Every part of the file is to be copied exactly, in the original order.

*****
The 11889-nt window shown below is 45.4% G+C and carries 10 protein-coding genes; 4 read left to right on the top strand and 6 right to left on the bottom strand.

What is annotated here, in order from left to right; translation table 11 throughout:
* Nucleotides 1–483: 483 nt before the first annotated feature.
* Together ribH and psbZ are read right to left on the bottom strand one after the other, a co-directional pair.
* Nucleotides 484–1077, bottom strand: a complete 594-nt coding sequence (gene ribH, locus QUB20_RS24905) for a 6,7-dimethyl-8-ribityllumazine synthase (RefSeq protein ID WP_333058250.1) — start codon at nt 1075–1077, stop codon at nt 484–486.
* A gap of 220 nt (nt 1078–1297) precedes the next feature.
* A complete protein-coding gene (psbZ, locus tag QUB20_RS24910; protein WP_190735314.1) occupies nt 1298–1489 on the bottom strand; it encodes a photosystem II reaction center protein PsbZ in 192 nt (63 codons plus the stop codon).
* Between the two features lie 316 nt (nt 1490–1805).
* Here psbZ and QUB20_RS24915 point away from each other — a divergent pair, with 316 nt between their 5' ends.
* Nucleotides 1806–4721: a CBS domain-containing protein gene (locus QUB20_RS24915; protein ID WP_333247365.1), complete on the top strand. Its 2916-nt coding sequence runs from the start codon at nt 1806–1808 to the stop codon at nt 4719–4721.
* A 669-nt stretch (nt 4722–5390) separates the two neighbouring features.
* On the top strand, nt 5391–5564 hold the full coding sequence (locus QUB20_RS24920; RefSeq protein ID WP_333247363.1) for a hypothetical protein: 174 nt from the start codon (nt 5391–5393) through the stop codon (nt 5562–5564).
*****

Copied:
The 11889-nt window shown below is 45.4% G+C and carries 10 protein-coding genes; 4 read left to right on the top strand and 6 right to left on the bottom strand.

What is annotated here, in order from left to right; translation table 11 throughout:
* Nucleotides 1–483: 483 nt before the first annotated feature.
* Together ribH and psbZ are read right to left on the bottom strand one after the other, a co-directional pair.
* Nucleotides 484–1077, bottom strand: a complete 594-nt coding sequence (gene ribH, locus QUB20_RS24905) for a 6,7-dimethyl-8-ribityllumazine synthase (RefSeq protein ID WP_333058250.1) — start codon at nt 1075–1077, stop codon at nt 484–486.
* A gap of 220 nt (nt 1078–1297) precedes the next feature.
* A complete protein-coding gene (psbZ, locus tag QUB20_RS24910; protein WP_190735314.1) occupies nt 1298–1489 on the bottom strand; it encodes a photosystem II reaction center protein PsbZ in 192 nt (63 codons plus the stop codon).
* Between the two features lie 316 nt (nt 1490–1805).
* Here psbZ and QUB20_RS24915 point away from each other — a divergent pair, with 316 nt between their 5' ends.
* Nucleotides 1806–4721: a CBS domain-containing protein gene (locus QUB20_RS24915; protein ID WP_333247365.1), complete on the top strand. Its 2916-nt coding sequence runs from the start codon at nt 1806–1808 to the stop codon at nt 4719–4721.
* A 669-nt stretch (nt 4722–5390) separates the two neighbouring features.
* On the top strand, nt 5391–5564 hold the full coding sequence (locus QUB20_RS24920; RefSeq protein ID WP_333247363.1) for a hypothetical protein: 174 nt from the start codon (nt 5391–5393) through the stop codon (nt 5562–5564).